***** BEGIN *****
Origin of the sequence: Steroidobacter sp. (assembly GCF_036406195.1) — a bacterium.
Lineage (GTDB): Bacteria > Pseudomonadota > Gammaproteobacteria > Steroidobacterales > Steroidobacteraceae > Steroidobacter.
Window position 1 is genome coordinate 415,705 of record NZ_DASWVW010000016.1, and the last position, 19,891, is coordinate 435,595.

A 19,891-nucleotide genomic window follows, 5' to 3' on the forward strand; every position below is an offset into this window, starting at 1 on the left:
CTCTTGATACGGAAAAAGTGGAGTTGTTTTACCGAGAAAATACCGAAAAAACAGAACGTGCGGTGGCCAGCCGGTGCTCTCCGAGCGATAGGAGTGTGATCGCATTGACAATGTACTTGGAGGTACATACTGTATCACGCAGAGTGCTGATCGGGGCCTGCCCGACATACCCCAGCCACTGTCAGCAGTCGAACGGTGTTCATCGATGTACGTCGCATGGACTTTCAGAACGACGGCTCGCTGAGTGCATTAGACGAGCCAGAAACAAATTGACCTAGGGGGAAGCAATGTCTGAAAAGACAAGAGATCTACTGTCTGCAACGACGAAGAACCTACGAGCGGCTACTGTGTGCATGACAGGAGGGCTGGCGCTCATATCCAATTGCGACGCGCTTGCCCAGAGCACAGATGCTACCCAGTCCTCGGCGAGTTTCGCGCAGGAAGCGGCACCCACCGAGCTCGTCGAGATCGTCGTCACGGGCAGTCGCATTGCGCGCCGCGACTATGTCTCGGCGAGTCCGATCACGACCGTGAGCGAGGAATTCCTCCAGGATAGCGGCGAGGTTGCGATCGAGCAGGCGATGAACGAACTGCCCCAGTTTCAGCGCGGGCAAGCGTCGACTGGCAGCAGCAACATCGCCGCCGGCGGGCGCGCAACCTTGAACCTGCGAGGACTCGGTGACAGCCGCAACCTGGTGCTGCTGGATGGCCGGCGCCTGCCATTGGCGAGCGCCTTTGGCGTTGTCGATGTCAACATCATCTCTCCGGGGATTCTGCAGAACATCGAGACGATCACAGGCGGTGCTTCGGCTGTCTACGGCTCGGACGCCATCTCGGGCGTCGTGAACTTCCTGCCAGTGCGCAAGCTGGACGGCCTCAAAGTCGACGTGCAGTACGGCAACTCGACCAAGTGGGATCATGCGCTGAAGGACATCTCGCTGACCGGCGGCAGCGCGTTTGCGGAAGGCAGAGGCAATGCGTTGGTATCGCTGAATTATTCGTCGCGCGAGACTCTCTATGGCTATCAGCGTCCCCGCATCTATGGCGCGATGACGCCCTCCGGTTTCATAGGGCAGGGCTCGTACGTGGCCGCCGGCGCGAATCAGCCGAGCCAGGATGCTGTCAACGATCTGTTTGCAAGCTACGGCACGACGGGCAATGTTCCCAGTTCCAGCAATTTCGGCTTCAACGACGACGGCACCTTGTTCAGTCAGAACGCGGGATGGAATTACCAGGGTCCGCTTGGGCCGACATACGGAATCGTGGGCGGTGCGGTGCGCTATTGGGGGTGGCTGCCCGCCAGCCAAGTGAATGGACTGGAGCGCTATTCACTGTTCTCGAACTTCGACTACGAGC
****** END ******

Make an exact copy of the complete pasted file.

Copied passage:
Origin of the sequence: Steroidobacter sp. (assembly GCF_036406195.1) — a bacterium.
Lineage (GTDB): Bacteria > Pseudomonadota > Gammaproteobacteria > Steroidobacterales > Steroidobacteraceae > Steroidobacter.
Window position 1 is genome coordinate 415,705 of record NZ_DASWVW010000016.1, and the last position, 19,891, is coordinate 435,595.

A 19,891-nucleotide genomic window follows, 5' to 3' on the forward strand; every position below is an offset into this window, starting at 1 on the left:
CTCTTGATACGGAAAAAGTGGAGTTGTTTTACCGAGAAAATACCGAAAAAACAGAACGTGCGGTGGCCAGCCGGTGCTCTCCGAGCGATAGGAGTGTGATCGCATTGACAATGTACTTGGAGGTACATACTGTATCACGCAGAGTGCTGATCGGGGCCTGCCCGACATACCCCAGCCACTGTCAGCAGTCGAACGGTGTTCATCGATGTACGTCGCATGGACTTTCAGAACGACGGCTCGCTGAGTGCATTAGACGAGCCAGAAACAAATTGACCTAGGGGGAAGCAATGTCTGAAAAGACAAGAGATCTACTGTCTGCAACGACGAAGAACCTACGAGCGGCTACTGTGTGCATGACAGGAGGGCTGGCGCTCATATCCAATTGCGACGCGCTTGCCCAGAGCACAGATGCTACCCAGTCCTCGGCGAGTTTCGCGCAGGAAGCGGCACCCACCGAGCTCGTCGAGATCGTCGTCACGGGCAGTCGCATTGCGCGCCGCGACTATGTCTCGGCGAGTCCGATCACGACCGTGAGCGAGGAATTCCTCCAGGATAGCGGCGAGGTTGCGATCGAGCAGGCGATGAACGAACTGCCCCAGTTTCAGCGCGGGCAAGCGTCGACTGGCAGCAGCAACATCGCCGCCGGCGGGCGCGCAACCTTGAACCTGCGAGGACTCGGTGACAGCCGCAACCTGGTGCTGCTGGATGGCCGGCGCCTGCCATTGGCGAGCGCCTTTGGCGTTGTCGATGTCAACATCATCTCTCCGGGGATTCTGCAGAACATCGAGACGATCACAGGCGGTGCTTCGGCTGTCTACGGCTCGGACGCCATCTCGGGCGTCGTGAACTTCCTGCCAGTGCGCAAGCTGGACGGCCTCAAAGTCGACGTGCAGTACGGCAACTCGACCAAGTGGGATCATGCGCTGAAGGACATCTCGCTGACCGGCGGCAGCGCGTTTGCGGAAGGCAGAGGCAATGCGTTGGTATCGCTGAATTATTCGTCGCGCGAGACTCTCTATGGCTATCAGCGTCCCCGCATCTATGGCGCGATGACGCCCTCCGGTTTCATAGGGCAGGGCTCGTACGTGGCCGCCGGCGCGAATCAGCCGAGCCAGGATGCTGTCAACGATCTGTTTGCAAGCTACGGCACGACGGGCAATGTTCCCAGTTCCAGCAATTTCGGCTTCAACGACGACGGCACCTTGTTCAGTCAGAACGCGGGATGGAATTACCAGGGTCCGCTTGGGCCGACATACGGAATCGTGGGCGGTGCGGTGCGCTATTGGGGGTGGCTGCCCGCCAGCCAAGTGAATGGACTGGAGCGCTATTCACTGTTCTCGAACTTCGACTACGAGC